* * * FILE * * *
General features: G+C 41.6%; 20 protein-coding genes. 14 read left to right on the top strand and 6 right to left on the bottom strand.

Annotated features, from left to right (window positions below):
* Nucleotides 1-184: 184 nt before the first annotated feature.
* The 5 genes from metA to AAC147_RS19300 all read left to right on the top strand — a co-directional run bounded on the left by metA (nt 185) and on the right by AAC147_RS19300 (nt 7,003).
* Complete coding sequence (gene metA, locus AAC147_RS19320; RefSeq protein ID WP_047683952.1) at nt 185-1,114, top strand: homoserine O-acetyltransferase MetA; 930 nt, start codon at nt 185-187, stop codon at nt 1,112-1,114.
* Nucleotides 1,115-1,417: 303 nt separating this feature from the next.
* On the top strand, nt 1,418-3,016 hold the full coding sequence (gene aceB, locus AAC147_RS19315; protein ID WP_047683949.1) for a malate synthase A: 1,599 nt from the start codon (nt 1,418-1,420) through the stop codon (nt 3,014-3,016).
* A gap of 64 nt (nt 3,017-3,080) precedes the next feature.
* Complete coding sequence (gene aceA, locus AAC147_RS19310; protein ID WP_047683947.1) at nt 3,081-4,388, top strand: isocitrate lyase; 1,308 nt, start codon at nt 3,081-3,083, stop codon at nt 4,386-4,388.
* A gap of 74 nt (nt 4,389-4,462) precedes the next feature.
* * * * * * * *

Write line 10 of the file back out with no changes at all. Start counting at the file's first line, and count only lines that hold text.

* A gap of 74 nt (nt 4,389-4,462) precedes the next feature.